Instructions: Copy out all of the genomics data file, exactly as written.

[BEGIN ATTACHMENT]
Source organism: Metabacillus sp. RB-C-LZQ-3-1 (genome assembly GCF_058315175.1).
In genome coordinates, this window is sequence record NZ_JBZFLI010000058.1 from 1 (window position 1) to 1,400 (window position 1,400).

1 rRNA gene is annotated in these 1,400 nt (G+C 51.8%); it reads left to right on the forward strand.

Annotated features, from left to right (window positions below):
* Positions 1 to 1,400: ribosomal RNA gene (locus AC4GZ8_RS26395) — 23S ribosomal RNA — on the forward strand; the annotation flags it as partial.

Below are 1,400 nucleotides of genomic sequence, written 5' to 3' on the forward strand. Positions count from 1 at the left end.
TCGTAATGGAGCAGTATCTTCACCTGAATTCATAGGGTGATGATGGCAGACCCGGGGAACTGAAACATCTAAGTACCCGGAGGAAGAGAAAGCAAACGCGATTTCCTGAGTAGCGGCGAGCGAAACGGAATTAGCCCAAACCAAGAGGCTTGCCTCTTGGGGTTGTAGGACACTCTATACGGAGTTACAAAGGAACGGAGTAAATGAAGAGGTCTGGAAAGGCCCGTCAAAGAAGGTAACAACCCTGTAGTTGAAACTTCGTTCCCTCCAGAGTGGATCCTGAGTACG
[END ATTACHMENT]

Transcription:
Source organism: Metabacillus sp. RB-C-LZQ-3-1 (genome assembly GCF_058315175.1).
In genome coordinates, this window is sequence record NZ_JBZFLI010000058.1 from 1 (window position 1) to 1,400 (window position 1,400).

1 rRNA gene is annotated in these 1,400 nt (G+C 51.8%); it reads left to right on the forward strand.

Annotated features, from left to right (window positions below):
* Positions 1 to 1,400: ribosomal RNA gene (locus AC4GZ8_RS26395) — 23S ribosomal RNA — on the forward strand; the annotation flags it as partial.

Below are 1,400 nucleotides of genomic sequence, written 5' to 3' on the forward strand. Positions count from 1 at the left end.
TCGTAATGGAGCAGTATCTTCACCTGAATTCATAGGGTGATGATGGCAGACCCGGGGAACTGAAACATCTAAGTACCCGGAGGAAGAGAAAGCAAACGCGATTTCCTGAGTAGCGGCGAGCGAAACGGAATTAGCCCAAACCAAGAGGCTTGCCTCTTGGGGTTGTAGGACACTCTATACGGAGTTACAAAGGAACGGAGTAAATGAAGAGGTCTGGAAAGGCCCGTCAAAGAAGGTAACAACCCTGTAGTTGAAACTTCGTTCCCTCCAGAGTGGATCCTGAGTACG